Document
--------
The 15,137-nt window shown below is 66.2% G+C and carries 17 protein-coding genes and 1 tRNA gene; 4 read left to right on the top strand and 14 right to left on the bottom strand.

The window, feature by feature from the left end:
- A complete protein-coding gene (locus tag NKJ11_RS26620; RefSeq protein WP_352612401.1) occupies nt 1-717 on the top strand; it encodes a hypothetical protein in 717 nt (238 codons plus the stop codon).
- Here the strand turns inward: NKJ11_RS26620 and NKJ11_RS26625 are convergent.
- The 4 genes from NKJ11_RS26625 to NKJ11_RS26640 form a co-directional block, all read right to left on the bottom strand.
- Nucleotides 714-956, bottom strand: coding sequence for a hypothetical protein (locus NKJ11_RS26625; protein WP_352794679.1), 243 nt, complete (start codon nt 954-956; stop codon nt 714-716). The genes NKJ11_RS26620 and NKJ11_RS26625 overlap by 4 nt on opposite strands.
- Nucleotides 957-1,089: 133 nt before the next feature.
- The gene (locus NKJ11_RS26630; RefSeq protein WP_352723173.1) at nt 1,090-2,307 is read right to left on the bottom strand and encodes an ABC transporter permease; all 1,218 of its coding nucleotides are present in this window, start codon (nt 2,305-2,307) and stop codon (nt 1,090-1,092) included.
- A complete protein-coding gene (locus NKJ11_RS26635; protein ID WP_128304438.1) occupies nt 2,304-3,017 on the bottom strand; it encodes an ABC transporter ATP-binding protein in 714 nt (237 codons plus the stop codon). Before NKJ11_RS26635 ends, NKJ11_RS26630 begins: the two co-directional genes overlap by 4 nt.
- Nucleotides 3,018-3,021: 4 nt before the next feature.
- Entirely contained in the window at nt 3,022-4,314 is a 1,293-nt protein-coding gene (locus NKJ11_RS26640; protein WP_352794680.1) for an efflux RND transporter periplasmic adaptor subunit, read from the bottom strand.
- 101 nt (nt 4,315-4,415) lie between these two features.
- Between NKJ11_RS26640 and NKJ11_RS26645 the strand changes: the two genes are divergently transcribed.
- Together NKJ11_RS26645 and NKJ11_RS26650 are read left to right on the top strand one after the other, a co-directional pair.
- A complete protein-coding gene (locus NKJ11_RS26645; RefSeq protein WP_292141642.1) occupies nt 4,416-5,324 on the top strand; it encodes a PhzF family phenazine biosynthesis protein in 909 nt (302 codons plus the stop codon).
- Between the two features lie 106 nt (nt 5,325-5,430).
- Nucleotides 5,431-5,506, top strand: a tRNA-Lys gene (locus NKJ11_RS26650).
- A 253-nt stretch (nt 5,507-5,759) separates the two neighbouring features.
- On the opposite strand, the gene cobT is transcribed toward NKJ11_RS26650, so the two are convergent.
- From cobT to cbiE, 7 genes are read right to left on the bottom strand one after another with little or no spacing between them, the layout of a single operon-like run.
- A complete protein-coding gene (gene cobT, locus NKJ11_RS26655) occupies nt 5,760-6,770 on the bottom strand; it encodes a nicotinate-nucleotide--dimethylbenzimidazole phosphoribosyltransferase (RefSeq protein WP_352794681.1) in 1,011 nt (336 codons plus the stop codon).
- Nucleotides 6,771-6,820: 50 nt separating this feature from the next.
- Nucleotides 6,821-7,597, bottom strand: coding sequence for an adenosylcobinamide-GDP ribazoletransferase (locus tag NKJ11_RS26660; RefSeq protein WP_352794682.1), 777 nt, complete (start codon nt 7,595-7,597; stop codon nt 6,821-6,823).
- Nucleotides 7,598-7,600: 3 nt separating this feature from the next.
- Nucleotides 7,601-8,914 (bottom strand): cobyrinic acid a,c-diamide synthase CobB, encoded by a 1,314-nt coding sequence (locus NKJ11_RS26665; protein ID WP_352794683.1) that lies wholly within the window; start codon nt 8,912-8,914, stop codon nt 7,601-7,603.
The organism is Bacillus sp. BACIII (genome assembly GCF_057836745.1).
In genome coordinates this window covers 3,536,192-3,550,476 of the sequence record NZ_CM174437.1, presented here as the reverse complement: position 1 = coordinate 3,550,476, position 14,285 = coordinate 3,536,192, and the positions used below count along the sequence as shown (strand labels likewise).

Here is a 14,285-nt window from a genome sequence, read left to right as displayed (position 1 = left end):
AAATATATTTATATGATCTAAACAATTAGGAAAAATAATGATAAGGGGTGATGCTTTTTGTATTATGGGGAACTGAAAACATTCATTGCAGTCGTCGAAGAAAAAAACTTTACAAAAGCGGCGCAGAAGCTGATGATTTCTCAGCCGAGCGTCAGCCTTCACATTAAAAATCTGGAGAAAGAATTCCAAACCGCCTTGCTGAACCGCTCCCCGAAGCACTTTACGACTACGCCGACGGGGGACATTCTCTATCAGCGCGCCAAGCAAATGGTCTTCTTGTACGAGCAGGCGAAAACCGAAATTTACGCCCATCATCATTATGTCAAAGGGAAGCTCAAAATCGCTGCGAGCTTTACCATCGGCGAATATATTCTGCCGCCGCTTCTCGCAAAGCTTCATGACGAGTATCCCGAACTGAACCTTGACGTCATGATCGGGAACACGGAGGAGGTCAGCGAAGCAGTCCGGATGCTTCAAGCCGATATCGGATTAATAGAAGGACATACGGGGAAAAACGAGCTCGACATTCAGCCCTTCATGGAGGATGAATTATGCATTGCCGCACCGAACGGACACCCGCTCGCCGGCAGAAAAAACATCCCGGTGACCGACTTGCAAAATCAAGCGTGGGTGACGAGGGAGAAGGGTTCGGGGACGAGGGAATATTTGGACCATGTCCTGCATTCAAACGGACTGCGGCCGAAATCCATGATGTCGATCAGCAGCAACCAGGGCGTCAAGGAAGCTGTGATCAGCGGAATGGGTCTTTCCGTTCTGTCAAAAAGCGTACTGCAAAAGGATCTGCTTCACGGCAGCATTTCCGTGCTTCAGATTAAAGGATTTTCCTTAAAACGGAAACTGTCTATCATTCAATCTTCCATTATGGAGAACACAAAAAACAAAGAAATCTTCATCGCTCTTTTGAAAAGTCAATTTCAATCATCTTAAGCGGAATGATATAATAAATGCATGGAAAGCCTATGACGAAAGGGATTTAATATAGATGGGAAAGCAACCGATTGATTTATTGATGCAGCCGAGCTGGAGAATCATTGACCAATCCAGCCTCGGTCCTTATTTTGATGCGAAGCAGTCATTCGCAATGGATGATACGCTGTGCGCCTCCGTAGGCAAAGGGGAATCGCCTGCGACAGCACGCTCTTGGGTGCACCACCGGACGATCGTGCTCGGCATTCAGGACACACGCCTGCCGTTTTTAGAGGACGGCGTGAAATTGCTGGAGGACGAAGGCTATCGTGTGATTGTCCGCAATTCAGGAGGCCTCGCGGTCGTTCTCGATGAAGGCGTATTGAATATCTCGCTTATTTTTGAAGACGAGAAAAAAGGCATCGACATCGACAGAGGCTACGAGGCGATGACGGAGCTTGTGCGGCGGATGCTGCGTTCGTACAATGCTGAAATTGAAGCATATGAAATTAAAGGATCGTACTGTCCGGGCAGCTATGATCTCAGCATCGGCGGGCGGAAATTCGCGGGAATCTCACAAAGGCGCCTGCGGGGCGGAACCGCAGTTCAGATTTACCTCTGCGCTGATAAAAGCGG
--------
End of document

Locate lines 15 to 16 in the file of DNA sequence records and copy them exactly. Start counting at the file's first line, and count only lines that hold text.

- A complete protein-coding gene (locus NKJ11_RS26645; RefSeq protein WP_292141642.1) occupies nt 4,416-5,324 on the top strand; it encodes a PhzF family phenazine biosynthesis protein in 909 nt (302 codons plus the stop codon).
- Between the two features lie 106 nt (nt 5,325-5,430).